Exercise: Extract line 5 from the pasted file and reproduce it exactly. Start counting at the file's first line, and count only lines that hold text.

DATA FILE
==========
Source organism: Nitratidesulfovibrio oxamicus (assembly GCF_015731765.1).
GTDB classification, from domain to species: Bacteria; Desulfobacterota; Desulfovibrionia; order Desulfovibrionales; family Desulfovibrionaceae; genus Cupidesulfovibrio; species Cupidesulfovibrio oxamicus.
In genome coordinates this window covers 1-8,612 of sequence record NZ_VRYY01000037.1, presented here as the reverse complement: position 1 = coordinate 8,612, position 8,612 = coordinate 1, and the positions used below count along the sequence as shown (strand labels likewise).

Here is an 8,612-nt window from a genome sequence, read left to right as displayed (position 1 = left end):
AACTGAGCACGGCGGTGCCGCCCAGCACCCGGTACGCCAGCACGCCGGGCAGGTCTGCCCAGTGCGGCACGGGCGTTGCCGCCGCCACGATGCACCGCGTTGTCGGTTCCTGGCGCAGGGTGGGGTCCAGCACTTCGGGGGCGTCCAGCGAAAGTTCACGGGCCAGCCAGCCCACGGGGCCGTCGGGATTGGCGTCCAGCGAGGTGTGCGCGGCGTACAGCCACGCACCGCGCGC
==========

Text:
AACTGAGCACGGCGGTGCCGCCCAGCACCCGGTACGCCAGCACGCCGGGCAGGTCTGCCCAGTGCGGCACGGGCGTTGCCGCCGCCACGATGCACCGCGTTGTCGGTTCCTGGCGCAGGGTGGGGTCCAGCACTTCGGGGGCGTCCAGCGAAAGTTCACGGGCCAGCCAGCCCACGGGGCCGTCGGGATTGGCGTCCAGCGAGGTGTGCGCGGCGTACAGCCACGCACCGCGCGC